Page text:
Topic: THE PASSION by Jeannette Winterson (16 of 27), Read 38 times Conf: READING LIST BOOKS From: Barbara Moors (bar647@aol.com) Date: Sunday, September 19, 1999 01:40 PM Dale, are you in Alabama or Seattle? You didn't miss the get-together, did you? But, on to less important things {G}, I think "magical realism" is becoming a bit of a catch-all. Winterson blends time and levels of consciousness and I suppose that gives her the look of MR. However, I don't find the feel of fantasy (I'm thinking of the butterflies in 100 Years) that I think is essential. Her style is more gritty somehow. And, I could see this same style coming in her first novel, Oranges Are Not the Only Fruit, though not as well done, so I think this is simply her own individual vision. But, who knows? Once people start putting things in a category, there is a lot of reaching that goes on. Barb
 
Topic: THE PASSION by Jeannette Winterson (17 of 27), Read 41 times Conf: READING LIST BOOKS From: Diane Freeman (dfreeman@jeffco.k12.co.us) Date: Sunday, September 19, 1999 02:04 PM As much as any element of magical realism (which I also must confess to missing)is the occasional insertion of a line of comic relief after so much intensity. I grinned when Villanelle describes her mother's slight guilt at her webbed feet because "She hadn't thought of my father since his boat had sunk. She hadn't thought of him much while it was afloat." I seemed to find a number of amusing lines to keep me from being overwhelmed by the power, the passion. About the repetition of "I'm telling you stories. Trust me." I had trouble hearing that in a tone/inflection that felt right. What did you make of it? I was impressed with how much could be packed into such a slim volume. Diane
 
Topic: THE PASSION by Jeannette Winterson (18 of 27), Read 37 times Conf: READING LIST BOOKS From: Ann Davey (davey@tconl.com) Date: Sunday, September 19, 1999 08:55 PM I think the incident with Villanelle's heart definitely qualifies as magical realism. Let me know what you think when you get to it, Dale. Ann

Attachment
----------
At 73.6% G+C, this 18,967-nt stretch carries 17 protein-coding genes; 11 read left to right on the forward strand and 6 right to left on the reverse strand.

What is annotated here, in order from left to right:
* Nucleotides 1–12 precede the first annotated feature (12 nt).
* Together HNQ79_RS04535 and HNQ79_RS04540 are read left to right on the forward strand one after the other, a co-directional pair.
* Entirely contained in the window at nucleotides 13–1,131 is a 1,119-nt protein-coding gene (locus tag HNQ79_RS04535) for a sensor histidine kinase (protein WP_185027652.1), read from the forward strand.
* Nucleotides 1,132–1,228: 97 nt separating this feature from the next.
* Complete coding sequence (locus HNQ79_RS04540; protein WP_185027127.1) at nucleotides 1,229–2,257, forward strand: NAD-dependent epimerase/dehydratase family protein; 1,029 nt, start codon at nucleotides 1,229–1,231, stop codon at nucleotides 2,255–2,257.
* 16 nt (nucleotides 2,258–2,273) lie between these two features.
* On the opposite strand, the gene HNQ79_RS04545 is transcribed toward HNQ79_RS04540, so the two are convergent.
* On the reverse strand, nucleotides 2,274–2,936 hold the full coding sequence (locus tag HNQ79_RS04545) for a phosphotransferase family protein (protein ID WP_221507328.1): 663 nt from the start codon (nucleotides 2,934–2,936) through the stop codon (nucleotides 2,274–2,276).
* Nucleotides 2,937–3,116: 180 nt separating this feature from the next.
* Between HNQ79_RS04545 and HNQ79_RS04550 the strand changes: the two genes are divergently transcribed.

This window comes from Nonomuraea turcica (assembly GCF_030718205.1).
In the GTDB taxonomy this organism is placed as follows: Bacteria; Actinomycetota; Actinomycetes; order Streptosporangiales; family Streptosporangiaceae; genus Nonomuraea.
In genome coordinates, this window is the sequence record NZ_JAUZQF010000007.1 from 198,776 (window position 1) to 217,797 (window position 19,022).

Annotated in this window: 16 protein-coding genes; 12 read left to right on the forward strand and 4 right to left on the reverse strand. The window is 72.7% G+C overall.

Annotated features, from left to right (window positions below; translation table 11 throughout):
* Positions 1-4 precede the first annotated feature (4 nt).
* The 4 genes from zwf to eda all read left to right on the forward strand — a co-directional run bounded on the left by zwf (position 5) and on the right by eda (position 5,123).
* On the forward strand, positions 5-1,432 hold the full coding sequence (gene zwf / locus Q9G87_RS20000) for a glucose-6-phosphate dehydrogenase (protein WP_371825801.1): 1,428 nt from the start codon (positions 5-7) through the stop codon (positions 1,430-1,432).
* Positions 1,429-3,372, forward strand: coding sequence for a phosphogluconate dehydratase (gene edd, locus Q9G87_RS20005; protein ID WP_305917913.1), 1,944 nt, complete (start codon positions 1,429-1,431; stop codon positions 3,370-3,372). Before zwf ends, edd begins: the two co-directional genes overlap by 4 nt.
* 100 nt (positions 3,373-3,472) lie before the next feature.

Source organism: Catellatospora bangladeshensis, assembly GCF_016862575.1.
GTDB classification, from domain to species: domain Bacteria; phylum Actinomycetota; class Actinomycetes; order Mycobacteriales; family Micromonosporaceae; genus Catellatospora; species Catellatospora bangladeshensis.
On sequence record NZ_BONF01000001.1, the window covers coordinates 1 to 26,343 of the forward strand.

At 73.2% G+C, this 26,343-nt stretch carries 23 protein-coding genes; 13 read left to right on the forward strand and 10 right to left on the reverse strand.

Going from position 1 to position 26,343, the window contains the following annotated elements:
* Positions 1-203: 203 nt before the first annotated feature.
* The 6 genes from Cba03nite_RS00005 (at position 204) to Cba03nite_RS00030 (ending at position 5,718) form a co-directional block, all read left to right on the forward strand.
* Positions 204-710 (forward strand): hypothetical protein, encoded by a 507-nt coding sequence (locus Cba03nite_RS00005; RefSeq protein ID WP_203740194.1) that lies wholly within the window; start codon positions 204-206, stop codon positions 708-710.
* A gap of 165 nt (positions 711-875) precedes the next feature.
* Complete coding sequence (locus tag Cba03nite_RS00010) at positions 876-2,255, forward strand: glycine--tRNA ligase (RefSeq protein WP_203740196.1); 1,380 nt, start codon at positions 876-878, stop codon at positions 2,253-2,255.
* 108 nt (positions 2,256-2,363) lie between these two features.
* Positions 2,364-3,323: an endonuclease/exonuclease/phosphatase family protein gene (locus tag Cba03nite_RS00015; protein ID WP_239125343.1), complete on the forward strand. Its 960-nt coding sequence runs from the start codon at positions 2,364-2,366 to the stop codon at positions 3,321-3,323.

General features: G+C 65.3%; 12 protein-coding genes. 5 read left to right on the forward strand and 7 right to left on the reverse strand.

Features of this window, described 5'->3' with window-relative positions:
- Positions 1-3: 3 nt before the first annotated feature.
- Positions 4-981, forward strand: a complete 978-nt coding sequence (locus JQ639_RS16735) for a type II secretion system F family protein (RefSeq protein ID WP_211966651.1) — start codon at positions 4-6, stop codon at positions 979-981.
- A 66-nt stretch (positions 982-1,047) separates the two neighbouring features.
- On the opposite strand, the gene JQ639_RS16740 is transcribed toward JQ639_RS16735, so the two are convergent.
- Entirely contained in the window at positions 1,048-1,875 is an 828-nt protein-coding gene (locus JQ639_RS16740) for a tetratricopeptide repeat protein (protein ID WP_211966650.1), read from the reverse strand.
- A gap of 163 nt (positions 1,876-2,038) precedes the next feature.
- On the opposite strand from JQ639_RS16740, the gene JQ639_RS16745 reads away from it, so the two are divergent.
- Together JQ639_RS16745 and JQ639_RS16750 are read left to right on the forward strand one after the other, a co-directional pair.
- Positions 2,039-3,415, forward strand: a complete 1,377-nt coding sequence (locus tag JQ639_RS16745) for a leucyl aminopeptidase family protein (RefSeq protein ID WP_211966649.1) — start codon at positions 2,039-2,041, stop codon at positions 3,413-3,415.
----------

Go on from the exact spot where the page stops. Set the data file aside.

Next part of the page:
Topic: THE PASSION by Jeannette Winterson (19 of 27), Read 35 times Conf: READING LIST BOOKS From: Mary Anne Papale (fdlx59b@prodigy.com) Date: Monday, September 20, 1999 07:20 AM Diane, I am also wondering about that "telling you stories" line. Here's a segment I loved (p.82) from Henri: Take the heart first. Then you don't feel the cold so much. The pain so much. With the heart gone, there's no reason to stay your hand. Your eyes can look on death and not tremble. It's the heart that betrays us, makes us weep, makes us bury our friends when we should be marching ahead. It's the heart that sickens us at night and makes us hate who we are. It's the heart that sings old songs and brings memories of warm days and makes us waver at another mile, another smouldering village. To survive the zero winter and that war we made a pyre of our hearts and put them aside for ever. There's no pawnshop for the heart. You can't take it in and leave it awhile in a clean cloth and redeem it in better times. You can't make sense of your passion for life in the face of death, you can only give up your passion. Only then can you begin to survive... When I say I lived with heartless men, I use the word correctly. There are so many other passages that I could quote, but this notion of the separateness of the heart caught me. And there are other aspects of this book which are just as compelling. MAP